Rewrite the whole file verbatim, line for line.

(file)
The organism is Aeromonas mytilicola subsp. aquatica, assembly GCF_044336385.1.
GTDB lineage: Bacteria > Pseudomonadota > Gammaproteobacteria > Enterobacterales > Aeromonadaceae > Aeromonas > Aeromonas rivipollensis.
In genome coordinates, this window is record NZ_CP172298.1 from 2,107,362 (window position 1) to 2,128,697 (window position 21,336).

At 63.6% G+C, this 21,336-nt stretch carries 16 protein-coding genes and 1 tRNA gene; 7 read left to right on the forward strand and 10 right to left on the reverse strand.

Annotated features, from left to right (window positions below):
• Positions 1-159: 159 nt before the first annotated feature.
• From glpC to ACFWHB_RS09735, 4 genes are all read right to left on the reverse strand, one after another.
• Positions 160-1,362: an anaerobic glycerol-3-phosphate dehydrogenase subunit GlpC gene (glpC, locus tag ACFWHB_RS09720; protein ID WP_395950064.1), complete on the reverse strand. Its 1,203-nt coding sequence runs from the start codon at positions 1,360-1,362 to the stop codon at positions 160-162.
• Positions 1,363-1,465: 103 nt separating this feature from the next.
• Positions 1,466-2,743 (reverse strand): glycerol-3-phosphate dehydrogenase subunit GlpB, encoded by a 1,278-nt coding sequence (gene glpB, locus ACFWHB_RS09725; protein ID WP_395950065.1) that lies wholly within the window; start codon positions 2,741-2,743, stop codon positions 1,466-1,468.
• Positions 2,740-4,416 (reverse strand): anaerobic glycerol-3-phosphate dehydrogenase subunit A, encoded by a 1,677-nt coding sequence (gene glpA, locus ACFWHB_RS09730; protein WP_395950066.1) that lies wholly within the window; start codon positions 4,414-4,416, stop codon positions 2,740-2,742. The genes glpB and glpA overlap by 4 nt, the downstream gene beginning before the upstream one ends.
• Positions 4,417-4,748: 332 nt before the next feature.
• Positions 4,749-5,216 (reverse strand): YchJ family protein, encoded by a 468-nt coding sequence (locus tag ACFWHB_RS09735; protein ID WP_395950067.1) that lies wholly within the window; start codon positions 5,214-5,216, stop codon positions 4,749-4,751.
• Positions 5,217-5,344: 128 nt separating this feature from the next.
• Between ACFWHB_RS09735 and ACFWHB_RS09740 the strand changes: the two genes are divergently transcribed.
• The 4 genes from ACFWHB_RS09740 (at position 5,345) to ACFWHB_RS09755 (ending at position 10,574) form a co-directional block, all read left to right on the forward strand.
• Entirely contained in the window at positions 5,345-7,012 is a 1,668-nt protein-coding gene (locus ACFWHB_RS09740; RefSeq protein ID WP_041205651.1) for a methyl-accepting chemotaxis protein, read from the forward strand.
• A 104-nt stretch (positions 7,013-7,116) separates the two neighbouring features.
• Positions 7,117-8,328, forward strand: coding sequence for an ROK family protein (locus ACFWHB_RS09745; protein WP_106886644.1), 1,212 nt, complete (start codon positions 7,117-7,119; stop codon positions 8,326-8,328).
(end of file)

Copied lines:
The organism is Aeromonas mytilicola subsp. aquatica, assembly GCF_044336385.1.
GTDB lineage: Bacteria > Pseudomonadota > Gammaproteobacteria > Enterobacterales > Aeromonadaceae > Aeromonas > Aeromonas rivipollensis.
In genome coordinates, this window is record NZ_CP172298.1 from 2,107,362 (window position 1) to 2,128,697 (window position 21,336).

At 63.6% G+C, this 21,336-nt stretch carries 16 protein-coding genes and 1 tRNA gene; 7 read left to right on the forward strand and 10 right to left on the reverse strand.

Annotated features, from left to right (window positions below):
• Positions 1-159: 159 nt before the first annotated feature.
• From glpC to ACFWHB_RS09735, 4 genes are all read right to left on the reverse strand, one after another.
• Positions 160-1,362: an anaerobic glycerol-3-phosphate dehydrogenase subunit GlpC gene (glpC, locus tag ACFWHB_RS09720; protein ID WP_395950064.1), complete on the reverse strand. Its 1,203-nt coding sequence runs from the start codon at positions 1,360-1,362 to the stop codon at positions 160-162.
• Positions 1,363-1,465: 103 nt separating this feature from the next.
• Positions 1,466-2,743 (reverse strand): glycerol-3-phosphate dehydrogenase subunit GlpB, encoded by a 1,278-nt coding sequence (gene glpB, locus ACFWHB_RS09725; protein ID WP_395950065.1) that lies wholly within the window; start codon positions 2,741-2,743, stop codon positions 1,466-1,468.
• Positions 2,740-4,416 (reverse strand): anaerobic glycerol-3-phosphate dehydrogenase subunit A, encoded by a 1,677-nt coding sequence (gene glpA, locus ACFWHB_RS09730; protein WP_395950066.1) that lies wholly within the window; start codon positions 4,414-4,416, stop codon positions 2,740-2,742. The genes glpB and glpA overlap by 4 nt, the downstream gene beginning before the upstream one ends.
• Positions 4,417-4,748: 332 nt before the next feature.
• Positions 4,749-5,216 (reverse strand): YchJ family protein, encoded by a 468-nt coding sequence (locus tag ACFWHB_RS09735; protein ID WP_395950067.1) that lies wholly within the window; start codon positions 5,214-5,216, stop codon positions 4,749-4,751.
• Positions 5,217-5,344: 128 nt separating this feature from the next.
• Between ACFWHB_RS09735 and ACFWHB_RS09740 the strand changes: the two genes are divergently transcribed.
• The 4 genes from ACFWHB_RS09740 (at position 5,345) to ACFWHB_RS09755 (ending at position 10,574) form a co-directional block, all read left to right on the forward strand.
• Entirely contained in the window at positions 5,345-7,012 is a 1,668-nt protein-coding gene (locus ACFWHB_RS09740; RefSeq protein ID WP_041205651.1) for a methyl-accepting chemotaxis protein, read from the forward strand.
• A 104-nt stretch (positions 7,013-7,116) separates the two neighbouring features.
• Positions 7,117-8,328, forward strand: coding sequence for an ROK family protein (locus ACFWHB_RS09745; protein WP_106886644.1), 1,212 nt, complete (start codon positions 7,117-7,119; stop codon positions 8,326-8,328).